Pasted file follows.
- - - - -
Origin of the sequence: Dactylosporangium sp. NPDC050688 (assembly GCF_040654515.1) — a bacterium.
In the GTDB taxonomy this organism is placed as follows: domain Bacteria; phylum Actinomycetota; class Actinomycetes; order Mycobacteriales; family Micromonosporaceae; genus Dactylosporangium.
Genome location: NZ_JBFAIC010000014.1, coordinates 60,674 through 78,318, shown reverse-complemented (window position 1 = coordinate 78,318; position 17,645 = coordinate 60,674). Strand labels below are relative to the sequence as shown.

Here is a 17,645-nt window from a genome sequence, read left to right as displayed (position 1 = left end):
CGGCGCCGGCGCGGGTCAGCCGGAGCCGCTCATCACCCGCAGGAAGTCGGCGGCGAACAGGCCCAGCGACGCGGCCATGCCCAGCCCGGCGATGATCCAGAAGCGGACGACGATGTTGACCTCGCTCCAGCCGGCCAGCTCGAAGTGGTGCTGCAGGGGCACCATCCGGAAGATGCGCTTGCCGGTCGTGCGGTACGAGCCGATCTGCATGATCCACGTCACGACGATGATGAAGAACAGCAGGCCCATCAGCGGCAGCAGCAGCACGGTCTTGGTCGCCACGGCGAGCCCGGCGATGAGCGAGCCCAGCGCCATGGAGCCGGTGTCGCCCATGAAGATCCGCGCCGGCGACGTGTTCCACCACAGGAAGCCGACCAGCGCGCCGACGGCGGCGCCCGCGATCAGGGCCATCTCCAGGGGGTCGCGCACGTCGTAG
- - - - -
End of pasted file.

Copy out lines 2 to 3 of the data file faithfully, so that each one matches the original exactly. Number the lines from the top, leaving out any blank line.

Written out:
In the GTDB taxonomy this organism is placed as follows: domain Bacteria; phylum Actinomycetota; class Actinomycetes; order Mycobacteriales; family Micromonosporaceae; genus Dactylosporangium.
Genome location: NZ_JBFAIC010000014.1, coordinates 60,674 through 78,318, shown reverse-complemented (window position 1 = coordinate 78,318; position 17,645 = coordinate 60,674). Strand labels below are relative to the sequence as shown.